February 27, 2007
``It was definitely the most dynamic lineup of almost any band that I've ever been in,'' Barlow says as the trio prepares for its first tour in more than 13 years, with stops in San Francisco on Wednesday and Santa Cruz on March 7. ``It's pretty cool to realize that we had that, and that we could actually have that again if we keep it going.''
The Rakes make virtues out of both their intelligence and their normality. Their debut album, 2005's Capture/Release, astutely documented life on the hamster-wheel of nine-to-five employment and weekend hedonism. Songs such as 22 Grand Job and Work, Work, Work (Pub, Club, Sleep) feature narrators too bright for the jobs they're doing, and too self-aware to fully enjoy the fun they're supposed to be having, but not quite motivated enough to find something better.
"Everyone" included A-list actress Nicole Kidman, who was sent a copy of the book and rang Hall to congratulate him.
"Luckily I knew she was calling, otherwise I would have thought someone was playing a joke on me," he says. "I think she wanted to chat about a few ideas, but mainly it was to tell me she thought it was a great book. It was really nice of her to take the time to do that."
Later, he was asked if he would consider changing the lead character into a woman so that Kidman could play the part. He politely said no.
"Ultimately, because of all the games in the book, it's really a character story and a love story so to take a lead character and swap his sex changes it quite dramatically."
Paul Scott: You talk about being a rock ’n’ roll band, so would you take offence to being called retro?
Craig Finn: Retro would suggest something insincere, which we’re not. Dressing up in uniforms rather than what you’d wear walking down the street. We’re classic rock with a small “c.” This is straight rock ’n’ roll. If you form a band that are part of a movement, people are gonna stop showing up when the trend cycles out. The Hold Steady are exciting to me because you’re not gonna be able to do that to us. We’re not gonna become more “in” or more “out” than we are now.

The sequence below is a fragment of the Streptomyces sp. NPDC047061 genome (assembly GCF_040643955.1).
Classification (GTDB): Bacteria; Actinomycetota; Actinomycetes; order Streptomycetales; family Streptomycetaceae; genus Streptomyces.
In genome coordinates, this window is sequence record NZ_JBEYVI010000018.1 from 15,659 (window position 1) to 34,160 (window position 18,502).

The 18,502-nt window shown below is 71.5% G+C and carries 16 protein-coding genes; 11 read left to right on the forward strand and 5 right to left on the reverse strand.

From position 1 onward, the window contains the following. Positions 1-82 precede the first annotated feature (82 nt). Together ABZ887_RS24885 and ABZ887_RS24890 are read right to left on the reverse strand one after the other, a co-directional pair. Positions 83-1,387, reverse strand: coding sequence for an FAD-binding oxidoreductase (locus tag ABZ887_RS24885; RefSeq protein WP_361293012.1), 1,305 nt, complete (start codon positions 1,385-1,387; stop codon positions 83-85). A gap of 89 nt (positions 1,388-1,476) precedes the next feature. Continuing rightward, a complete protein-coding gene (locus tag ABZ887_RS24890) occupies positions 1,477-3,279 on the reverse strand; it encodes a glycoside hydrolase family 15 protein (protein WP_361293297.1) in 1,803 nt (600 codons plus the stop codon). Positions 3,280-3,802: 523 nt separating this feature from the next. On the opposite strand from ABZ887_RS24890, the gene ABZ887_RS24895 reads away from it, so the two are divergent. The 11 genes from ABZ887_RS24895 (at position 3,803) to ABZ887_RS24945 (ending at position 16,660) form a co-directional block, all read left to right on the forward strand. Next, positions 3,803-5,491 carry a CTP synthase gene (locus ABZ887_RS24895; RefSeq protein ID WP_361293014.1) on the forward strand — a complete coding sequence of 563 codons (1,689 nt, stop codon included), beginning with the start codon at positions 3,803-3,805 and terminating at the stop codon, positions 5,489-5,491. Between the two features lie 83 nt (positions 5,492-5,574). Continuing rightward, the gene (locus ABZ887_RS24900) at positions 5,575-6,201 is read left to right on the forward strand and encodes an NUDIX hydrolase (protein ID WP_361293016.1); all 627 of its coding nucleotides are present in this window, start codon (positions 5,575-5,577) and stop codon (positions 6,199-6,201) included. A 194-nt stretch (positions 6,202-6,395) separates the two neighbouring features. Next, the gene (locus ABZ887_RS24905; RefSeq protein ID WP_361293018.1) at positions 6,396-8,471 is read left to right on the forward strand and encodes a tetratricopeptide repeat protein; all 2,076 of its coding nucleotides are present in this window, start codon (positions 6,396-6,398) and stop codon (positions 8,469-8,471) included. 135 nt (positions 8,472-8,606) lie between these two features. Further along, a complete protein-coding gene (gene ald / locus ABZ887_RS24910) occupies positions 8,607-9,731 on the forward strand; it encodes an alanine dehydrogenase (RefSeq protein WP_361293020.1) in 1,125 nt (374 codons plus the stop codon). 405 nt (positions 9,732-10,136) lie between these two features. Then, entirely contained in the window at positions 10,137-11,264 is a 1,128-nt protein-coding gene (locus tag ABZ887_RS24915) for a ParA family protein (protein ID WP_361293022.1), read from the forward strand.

ThrowawayyourTV features ten protest song videos.
Public Enemy's Chuck D talks to Pop Candy about getting in the comic book business.
Why a comic book? "It's art. Music is art," he said. "(The book) is about truth, justice and the international way." Considering Chuck D has a degree in graphic design and Public Enemy was inspired by comic-book imagery, he said it's not so far-fetched that he should create a comic.
No Love For Ned has a new streaming radio show online (and is another notable omission (in my eyes) from Q's list of "best places to get free music" online).
Carnegie Mellon's Tartan traces the history of the zine from 1690 to the present.
"What’s lucky about being a songwriter is that nobody can typecast you into anything," he said. "You can do anything because you do your own casting. You can cast yourself into various voices, and nobody is telling you what to do next."
Substitute Hollywood for Florence and the Iraq war for the Black Plague, and you have "Ten Days in the Hills," a modern take on the medieval compendium of popular stories, which in this case are mostly movie plots and stories from the newspaper.
Grist lists former presidential candidate Al Gore's "surprisingly hip" iTunes playlist.
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